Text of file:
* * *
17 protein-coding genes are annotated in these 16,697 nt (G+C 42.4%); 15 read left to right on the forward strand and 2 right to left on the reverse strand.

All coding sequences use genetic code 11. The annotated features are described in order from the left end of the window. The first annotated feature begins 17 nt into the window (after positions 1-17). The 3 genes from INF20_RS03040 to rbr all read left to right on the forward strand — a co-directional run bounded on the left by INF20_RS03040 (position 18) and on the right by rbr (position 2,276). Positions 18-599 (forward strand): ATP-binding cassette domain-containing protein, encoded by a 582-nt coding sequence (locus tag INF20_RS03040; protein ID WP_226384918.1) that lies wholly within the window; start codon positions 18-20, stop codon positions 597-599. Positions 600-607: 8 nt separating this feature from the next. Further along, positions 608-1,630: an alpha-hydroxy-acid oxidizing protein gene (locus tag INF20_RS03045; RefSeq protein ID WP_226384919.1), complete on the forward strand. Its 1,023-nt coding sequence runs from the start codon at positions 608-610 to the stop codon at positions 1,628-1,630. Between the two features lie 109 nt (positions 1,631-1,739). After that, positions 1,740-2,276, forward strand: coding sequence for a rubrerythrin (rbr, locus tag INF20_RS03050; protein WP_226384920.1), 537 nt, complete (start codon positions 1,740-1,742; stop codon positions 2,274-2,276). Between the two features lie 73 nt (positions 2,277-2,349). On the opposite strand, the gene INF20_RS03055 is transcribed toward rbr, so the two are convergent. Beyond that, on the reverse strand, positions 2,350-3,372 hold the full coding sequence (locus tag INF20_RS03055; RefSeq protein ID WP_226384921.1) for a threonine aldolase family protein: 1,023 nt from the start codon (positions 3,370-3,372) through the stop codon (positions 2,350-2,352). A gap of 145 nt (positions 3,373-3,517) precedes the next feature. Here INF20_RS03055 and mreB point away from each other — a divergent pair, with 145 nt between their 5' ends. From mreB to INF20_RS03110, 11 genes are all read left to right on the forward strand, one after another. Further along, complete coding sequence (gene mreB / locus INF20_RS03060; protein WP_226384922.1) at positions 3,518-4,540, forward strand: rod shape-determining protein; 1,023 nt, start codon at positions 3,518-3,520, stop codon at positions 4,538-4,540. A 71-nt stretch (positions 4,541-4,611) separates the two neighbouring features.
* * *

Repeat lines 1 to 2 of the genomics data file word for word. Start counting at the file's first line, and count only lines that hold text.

17 protein-coding genes are annotated in these 16,697 nt (G+C 42.4%); 15 read left to right on the forward strand and 2 right to left on the reverse strand.

All coding sequences use genetic code 11. The annotated features are described in order from the left end of the window. The first annotated feature begins 17 nt into the window (after positions 1-17). The 3 genes from INF20_RS03040 to rbr all read left to right on the forward strand — a co-directional run bounded on the left by INF20_RS03040 (position 18) and on the right by rbr (position 2,276). Positions 18-599 (forward strand): ATP-binding cassette domain-containing protein, encoded by a 582-nt coding sequence (locus tag INF20_RS03040; protein ID WP_226384918.1) that lies wholly within the window; start codon positions 18-20, stop codon positions 597-599. Positions 600-607: 8 nt separating this feature from the next. Further along, positions 608-1,630: an alpha-hydroxy-acid oxidizing protein gene (locus tag INF20_RS03045; RefSeq protein ID WP_226384919.1), complete on the forward strand. Its 1,023-nt coding sequence runs from the start codon at positions 608-610 to the stop codon at positions 1,628-1,630. Between the two features lie 109 nt (positions 1,631-1,739). After that, positions 1,740-2,276, forward strand: coding sequence for a rubrerythrin (rbr, locus tag INF20_RS03050; protein WP_226384920.1), 537 nt, complete (start codon positions 1,740-1,742; stop codon positions 2,274-2,276). Between the two features lie 73 nt (positions 2,277-2,349). On the opposite strand, the gene INF20_RS03055 is transcribed toward rbr, so the two are convergent. Beyond that, on the reverse strand, positions 2,350-3,372 hold the full coding sequence (locus tag INF20_RS03055; RefSeq protein ID WP_226384921.1) for a threonine aldolase family protein: 1,023 nt from the start codon (positions 3,370-3,372) through the stop codon (positions 2,350-2,352). A gap of 145 nt (positions 3,373-3,517) precedes the next feature. Here INF20_RS03055 and mreB point away from each other — a divergent pair, with 145 nt between their 5' ends. From mreB to INF20_RS03110, 11 genes are all read left to right on the forward strand, one after another. Further along, complete coding sequence (gene mreB / locus INF20_RS03060; protein WP_226384922.1) at positions 3,518-4,540, forward strand: rod shape-determining protein; 1,023 nt, start codon at positions 3,518-3,520, stop codon at positions 4,538-4,540. A 71-nt stretch (positions 4,541-4,611) separates the two neighbouring features.